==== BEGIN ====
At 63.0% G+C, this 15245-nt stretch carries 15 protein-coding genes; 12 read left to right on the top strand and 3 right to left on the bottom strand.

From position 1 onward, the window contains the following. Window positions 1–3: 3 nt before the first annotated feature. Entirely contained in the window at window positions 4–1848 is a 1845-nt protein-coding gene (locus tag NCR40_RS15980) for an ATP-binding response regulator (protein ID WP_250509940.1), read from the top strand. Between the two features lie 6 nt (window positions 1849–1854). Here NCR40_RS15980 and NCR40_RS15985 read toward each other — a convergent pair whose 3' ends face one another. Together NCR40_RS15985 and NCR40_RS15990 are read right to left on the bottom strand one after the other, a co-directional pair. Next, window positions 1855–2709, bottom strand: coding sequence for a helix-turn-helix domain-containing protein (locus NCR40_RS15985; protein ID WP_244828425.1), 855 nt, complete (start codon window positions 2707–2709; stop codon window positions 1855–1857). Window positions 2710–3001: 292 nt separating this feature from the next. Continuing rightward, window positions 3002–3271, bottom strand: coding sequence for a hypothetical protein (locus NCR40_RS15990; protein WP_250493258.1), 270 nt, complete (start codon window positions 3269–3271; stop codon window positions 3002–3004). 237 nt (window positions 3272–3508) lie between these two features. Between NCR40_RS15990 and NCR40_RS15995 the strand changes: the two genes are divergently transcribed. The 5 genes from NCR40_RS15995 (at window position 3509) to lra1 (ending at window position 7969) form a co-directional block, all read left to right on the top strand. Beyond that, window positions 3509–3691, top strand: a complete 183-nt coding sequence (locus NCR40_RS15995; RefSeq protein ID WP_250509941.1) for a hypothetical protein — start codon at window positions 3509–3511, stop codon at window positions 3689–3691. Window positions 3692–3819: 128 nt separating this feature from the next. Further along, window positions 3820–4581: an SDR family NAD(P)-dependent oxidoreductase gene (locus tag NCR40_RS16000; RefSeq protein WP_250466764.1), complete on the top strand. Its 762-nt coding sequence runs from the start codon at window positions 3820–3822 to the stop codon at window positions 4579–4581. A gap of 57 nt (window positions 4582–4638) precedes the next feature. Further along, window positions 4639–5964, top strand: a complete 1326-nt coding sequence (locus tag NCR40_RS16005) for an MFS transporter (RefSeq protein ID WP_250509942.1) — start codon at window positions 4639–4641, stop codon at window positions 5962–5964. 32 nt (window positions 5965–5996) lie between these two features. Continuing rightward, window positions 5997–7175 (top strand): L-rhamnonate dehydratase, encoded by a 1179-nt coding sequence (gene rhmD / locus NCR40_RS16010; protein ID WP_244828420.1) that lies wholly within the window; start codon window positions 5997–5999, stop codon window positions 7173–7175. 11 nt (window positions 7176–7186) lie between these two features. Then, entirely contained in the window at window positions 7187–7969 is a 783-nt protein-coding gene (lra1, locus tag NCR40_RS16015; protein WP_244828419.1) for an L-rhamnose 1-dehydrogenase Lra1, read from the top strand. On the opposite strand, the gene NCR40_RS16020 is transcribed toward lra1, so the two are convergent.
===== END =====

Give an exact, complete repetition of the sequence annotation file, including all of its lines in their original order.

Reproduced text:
At 63.0% G+C, this 15245-nt stretch carries 15 protein-coding genes; 12 read left to right on the top strand and 3 right to left on the bottom strand.

From position 1 onward, the window contains the following. Window positions 1–3: 3 nt before the first annotated feature. Entirely contained in the window at window positions 4–1848 is a 1845-nt protein-coding gene (locus tag NCR40_RS15980) for an ATP-binding response regulator (protein ID WP_250509940.1), read from the top strand. Between the two features lie 6 nt (window positions 1849–1854). Here NCR40_RS15980 and NCR40_RS15985 read toward each other — a convergent pair whose 3' ends face one another. Together NCR40_RS15985 and NCR40_RS15990 are read right to left on the bottom strand one after the other, a co-directional pair. Next, window positions 1855–2709, bottom strand: coding sequence for a helix-turn-helix domain-containing protein (locus NCR40_RS15985; protein ID WP_244828425.1), 855 nt, complete (start codon window positions 2707–2709; stop codon window positions 1855–1857). Window positions 2710–3001: 292 nt separating this feature from the next. Continuing rightward, window positions 3002–3271, bottom strand: coding sequence for a hypothetical protein (locus NCR40_RS15990; protein WP_250493258.1), 270 nt, complete (start codon window positions 3269–3271; stop codon window positions 3002–3004). 237 nt (window positions 3272–3508) lie between these two features. Between NCR40_RS15990 and NCR40_RS15995 the strand changes: the two genes are divergently transcribed. The 5 genes from NCR40_RS15995 (at window position 3509) to lra1 (ending at window position 7969) form a co-directional block, all read left to right on the top strand. Beyond that, window positions 3509–3691, top strand: a complete 183-nt coding sequence (locus NCR40_RS15995; RefSeq protein ID WP_250509941.1) for a hypothetical protein — start codon at window positions 3509–3511, stop codon at window positions 3689–3691. Window positions 3692–3819: 128 nt separating this feature from the next. Further along, window positions 3820–4581: an SDR family NAD(P)-dependent oxidoreductase gene (locus tag NCR40_RS16000; RefSeq protein WP_250466764.1), complete on the top strand. Its 762-nt coding sequence runs from the start codon at window positions 3820–3822 to the stop codon at window positions 4579–4581. A gap of 57 nt (window positions 4582–4638) precedes the next feature. Further along, window positions 4639–5964, top strand: a complete 1326-nt coding sequence (locus tag NCR40_RS16005) for an MFS transporter (RefSeq protein ID WP_250509942.1) — start codon at window positions 4639–4641, stop codon at window positions 5962–5964. 32 nt (window positions 5965–5996) lie between these two features. Continuing rightward, window positions 5997–7175 (top strand): L-rhamnonate dehydratase, encoded by a 1179-nt coding sequence (gene rhmD / locus NCR40_RS16010; protein ID WP_244828420.1) that lies wholly within the window; start codon window positions 5997–5999, stop codon window positions 7173–7175. 11 nt (window positions 7176–7186) lie between these two features. Then, entirely contained in the window at window positions 7187–7969 is a 783-nt protein-coding gene (lra1, locus tag NCR40_RS16015; protein WP_244828419.1) for an L-rhamnose 1-dehydrogenase Lra1, read from the top strand. On the opposite strand, the gene NCR40_RS16020 is transcribed toward lra1, so the two are convergent.